The team that lands Cooper will have a variety of possibilities in front of them. Even the best athletes have a tough time sticking with him out of the slot.

12

Leonte Carroo

Rutgers

When he wasn’t serving suspensions, Carroo often dominated. He sets up defenders with crisp routes and is unafraid of contact.

13

Tajae Sharp

UMass

Among the most underrated players in this draft class. Sharpe puts CBs on their heels by bursting off the line.

14

Aaron Burbridge

Michigan State

Connor Cook’s go-to target bailed out the potential first-round QB a number of times with acrobatic grabs in traffic.

15

Keyarris Garrett

Tulsa

Out of the gate he should be a deep threat and a red-zone option—he has the speed for the former and size for the latter.

BASKIN: Why is Garrett overlooked? | NIESEN: Ex-walk-on Doctson a star

Rank

Player

School

The SKinny

1

Hunter Henry

Arkansas

He lined up inline, in the slot and as a fullback, with the athleticism to get open from all spots.

2

Nick Vannett

Ohio State

Like 2015 third-rounder and former teammate Jeff Heuerman, Vannett projects to be a better receiver than he got to show in college.

3

Austin Hooper

Stanford

Plays a big game over the middle, using all of his listed 254 pounds to box out defenders and fight for extra yardage.

4

Tyler Higbee

Western Kentucky

There is no easy way to cover him man-to-man on the second or third level, but his recent arrest sends his stock into the tank.

5

Jerell Adams

South Carolina

Adams is developing as a blocker, but he’ll make his mark as a versatile, field-stretching target.

•​ SINGLE: Small-school prospects to watch | The draft’s big red flags

Rank

Player

School

The Skinny

1

Laremy Tunsil

Ole Miss

He is about as good as it’s going to get for an OT prospect. The footwork, the hands, the size ... it’s all there.

2

Ronnie Stanley

Notre Dame

He has the footwork of a pass-catching tight end, a skill he puts to use dropping in protection and releasing to the second level.

3

Taylor Decker

Ohio State

A dominant force for the Buckeyes’ high-octane rushing attack, Decker plays with an edge that the NFL will love.

4

Jack Conklin

Michigan State

His experience at tackle in a pro-style scheme is invaluable, but he has the power to move inside.

5

Joshua Garnett

Stanford

The mauling guard often led the way for Stanford’s ground game, between the tackles and pulling outside.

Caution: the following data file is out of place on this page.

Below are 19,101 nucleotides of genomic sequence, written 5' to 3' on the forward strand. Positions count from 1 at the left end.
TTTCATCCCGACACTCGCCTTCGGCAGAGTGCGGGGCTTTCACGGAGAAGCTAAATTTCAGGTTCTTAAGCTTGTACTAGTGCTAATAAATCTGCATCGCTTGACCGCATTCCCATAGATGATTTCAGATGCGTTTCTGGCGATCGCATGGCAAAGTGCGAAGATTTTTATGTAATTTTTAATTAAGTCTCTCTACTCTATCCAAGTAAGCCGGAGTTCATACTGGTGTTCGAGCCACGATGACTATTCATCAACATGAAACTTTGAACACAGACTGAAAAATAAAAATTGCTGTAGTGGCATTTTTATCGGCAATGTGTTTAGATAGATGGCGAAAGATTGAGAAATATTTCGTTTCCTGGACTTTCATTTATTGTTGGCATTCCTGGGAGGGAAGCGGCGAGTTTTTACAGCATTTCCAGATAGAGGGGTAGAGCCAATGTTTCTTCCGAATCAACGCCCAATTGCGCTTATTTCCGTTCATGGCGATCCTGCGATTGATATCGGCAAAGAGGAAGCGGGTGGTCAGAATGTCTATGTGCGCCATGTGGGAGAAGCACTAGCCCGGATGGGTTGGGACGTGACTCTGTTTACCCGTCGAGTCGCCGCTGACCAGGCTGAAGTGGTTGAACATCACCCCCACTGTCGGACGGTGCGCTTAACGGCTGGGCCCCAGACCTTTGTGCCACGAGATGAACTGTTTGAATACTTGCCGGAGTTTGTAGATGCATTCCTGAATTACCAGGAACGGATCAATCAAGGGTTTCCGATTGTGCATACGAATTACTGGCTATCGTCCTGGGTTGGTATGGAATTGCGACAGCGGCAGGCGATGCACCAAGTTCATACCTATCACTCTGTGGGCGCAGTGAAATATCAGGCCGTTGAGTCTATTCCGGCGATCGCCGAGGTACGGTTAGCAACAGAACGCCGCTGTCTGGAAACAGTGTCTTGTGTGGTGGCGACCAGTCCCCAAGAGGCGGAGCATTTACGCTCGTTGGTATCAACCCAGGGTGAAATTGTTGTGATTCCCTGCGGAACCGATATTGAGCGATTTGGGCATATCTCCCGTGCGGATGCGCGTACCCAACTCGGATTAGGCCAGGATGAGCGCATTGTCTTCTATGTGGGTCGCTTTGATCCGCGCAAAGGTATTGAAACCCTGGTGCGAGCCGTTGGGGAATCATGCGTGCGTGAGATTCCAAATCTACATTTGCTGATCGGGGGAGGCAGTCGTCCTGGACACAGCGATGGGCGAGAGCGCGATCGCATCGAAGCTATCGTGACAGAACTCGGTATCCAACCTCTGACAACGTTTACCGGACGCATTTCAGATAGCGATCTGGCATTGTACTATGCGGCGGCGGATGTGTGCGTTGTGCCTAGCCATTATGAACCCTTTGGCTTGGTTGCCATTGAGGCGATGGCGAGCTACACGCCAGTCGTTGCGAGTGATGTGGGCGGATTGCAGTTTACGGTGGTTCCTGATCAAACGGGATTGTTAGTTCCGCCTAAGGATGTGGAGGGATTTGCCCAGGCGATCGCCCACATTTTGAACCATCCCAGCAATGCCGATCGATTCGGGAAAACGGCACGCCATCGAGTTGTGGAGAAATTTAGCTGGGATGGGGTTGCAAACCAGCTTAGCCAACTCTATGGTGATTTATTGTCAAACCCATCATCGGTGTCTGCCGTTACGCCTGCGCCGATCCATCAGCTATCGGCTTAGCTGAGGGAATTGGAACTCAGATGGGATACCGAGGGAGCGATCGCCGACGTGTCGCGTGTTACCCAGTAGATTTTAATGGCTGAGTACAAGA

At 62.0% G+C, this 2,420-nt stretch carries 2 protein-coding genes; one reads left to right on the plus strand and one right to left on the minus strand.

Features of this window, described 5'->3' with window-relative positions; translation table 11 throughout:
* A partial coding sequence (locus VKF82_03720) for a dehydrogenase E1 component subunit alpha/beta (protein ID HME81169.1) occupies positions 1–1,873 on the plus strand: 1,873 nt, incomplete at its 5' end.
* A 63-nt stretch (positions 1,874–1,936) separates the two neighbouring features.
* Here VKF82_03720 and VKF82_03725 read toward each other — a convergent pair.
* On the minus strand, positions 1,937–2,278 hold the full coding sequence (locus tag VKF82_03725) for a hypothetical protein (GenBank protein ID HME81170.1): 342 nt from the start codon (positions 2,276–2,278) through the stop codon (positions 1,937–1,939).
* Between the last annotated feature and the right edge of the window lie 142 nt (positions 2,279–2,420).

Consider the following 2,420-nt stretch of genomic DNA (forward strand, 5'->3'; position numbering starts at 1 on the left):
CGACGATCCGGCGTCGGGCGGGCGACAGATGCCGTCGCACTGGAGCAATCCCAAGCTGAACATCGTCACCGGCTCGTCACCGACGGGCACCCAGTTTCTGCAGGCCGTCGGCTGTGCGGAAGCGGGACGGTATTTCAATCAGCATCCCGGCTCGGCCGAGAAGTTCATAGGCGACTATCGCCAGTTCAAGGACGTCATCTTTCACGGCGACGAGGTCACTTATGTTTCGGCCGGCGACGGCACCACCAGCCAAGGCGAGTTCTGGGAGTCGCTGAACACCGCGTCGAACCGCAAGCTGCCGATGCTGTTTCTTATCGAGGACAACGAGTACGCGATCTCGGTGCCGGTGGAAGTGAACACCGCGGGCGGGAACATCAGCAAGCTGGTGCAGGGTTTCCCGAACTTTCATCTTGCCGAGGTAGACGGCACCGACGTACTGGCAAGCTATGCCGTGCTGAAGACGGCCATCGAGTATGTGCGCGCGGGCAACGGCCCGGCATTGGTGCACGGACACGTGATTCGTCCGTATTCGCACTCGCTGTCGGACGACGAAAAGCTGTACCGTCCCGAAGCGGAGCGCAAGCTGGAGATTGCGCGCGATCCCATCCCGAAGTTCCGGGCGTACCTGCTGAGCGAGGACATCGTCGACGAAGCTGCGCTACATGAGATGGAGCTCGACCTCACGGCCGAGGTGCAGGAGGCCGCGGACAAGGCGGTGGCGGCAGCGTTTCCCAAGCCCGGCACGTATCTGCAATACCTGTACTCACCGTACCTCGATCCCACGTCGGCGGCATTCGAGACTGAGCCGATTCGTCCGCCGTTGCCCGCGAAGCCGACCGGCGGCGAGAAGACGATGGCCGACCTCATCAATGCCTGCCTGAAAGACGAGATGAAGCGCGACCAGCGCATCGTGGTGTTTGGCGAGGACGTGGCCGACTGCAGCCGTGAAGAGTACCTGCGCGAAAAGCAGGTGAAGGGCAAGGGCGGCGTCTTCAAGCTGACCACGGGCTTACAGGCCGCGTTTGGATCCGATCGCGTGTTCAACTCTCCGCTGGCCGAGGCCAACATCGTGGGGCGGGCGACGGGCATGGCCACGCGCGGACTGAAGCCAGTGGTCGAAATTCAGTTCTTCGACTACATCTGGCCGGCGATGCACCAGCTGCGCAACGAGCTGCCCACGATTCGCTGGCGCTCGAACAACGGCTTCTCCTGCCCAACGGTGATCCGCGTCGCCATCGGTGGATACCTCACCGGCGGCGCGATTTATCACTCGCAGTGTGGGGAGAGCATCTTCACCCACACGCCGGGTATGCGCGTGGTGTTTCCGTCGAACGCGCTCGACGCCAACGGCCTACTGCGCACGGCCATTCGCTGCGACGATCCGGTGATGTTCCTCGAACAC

6

Jason Spriggs

Indiana

To no one’s surprise, Spriggs was among the combine stars at his position. A zone-blocking team could plug him in on either side.

7

Cody Whitehair

Kansas State

A 51-game starter and an Academic All-Big 12 honoree, Whitehair is strong, smart and reliable.

8

Ryan Kelly

Alabama

A slightly overlooked potential Round 1 pick at the always underappreciated center position, Kelly gets the job done with smarts and strength.

9

Christian Westerman

Arizona State

Westerman will fall right in the wheelhouse of an offensive coordinator who likes to get his guards on the move.

10

Germain Ifedi

Texas A&M

Ifedi has experience at guard and tackle but never made a transition to the left side.

11

Le’Raven Clark

Texas Tech

Clark’s height/weight combo checks off a box for NFL teams, but it is his length that ultimately may sell him as a future franchise left tackle.

12

Connor McGovern

Missouri

McGovern’s beastly phone-booth strength likely means he will land inside, but don’t mistake him for being squatty or immobile.

13

Jack Allen

Michigan State

Trust the tape: Allen often gets an edge off the snap, then uses technique and tenacity to move defenders.

14

Kyle Murphy

Stanford

His best fit may be in a man-heavy run scheme, where he can best use his ability to push back defenders.

15

Joe Dahl

Washington State

Dahl brings a non-stop motor, to the point of cleaning up teammates’ mistakes in protection.

• O-line scouting reports: Decker | Conklin | Garnett | Spriggs

RANK

PLAYER

School

The Skinny

1

Joey Bosa

Ohio State

Bosa plays mean, with power to overwhelm blockers. He best fits at DE, where he can blend his punch and movement skills.

2

DeForest Buckner

Oregon

With his overwhelming stature, Buckner is hard to move off the edge, plus he can bully his way into the backfield.

3

A’Shawn Robinson

Alabama

Robinson can make an immediate impact vs. the run, and he plays quicker than what we saw at the combine, providing hope that he can be a pass rusher.

4

Vernon Butler

Louisiana Tech

The 320-pound Butler has the muscle and agility to be a standout run stuffer as a 3–4 end, but he has the versatility to be so much more.

5

Shaq Lawson

Clemson

Odds are, Lawson will bring the most heat as a rookie vs. the run. He’s a powerful presence with a nose for the ball. Just turn him loose off the edge.

6

Sheldon Rankins

Louisville

Rankins can line up nearly anywhere in a 3–4 or 4–3. An undersized but dominant three-tech with a tremendous first penetrating ability.

7

Andrew Billings

Baylor

Billings does not budge easily. He backs his power with active hands, which make him a consistent headache for 60 minutes.

8

Kevin Dodd

Clemson

Dodd, who matched Lawson’s 12.5 sack total, uses his length to his advantage on the edge, against the run and pass.

9

Kenny Clark

UCLA

Clark possesses the size, power and instincts to wreak havoc against the run. He displays great awareness of where to find the ball.

10

Jarran Reed

Alabama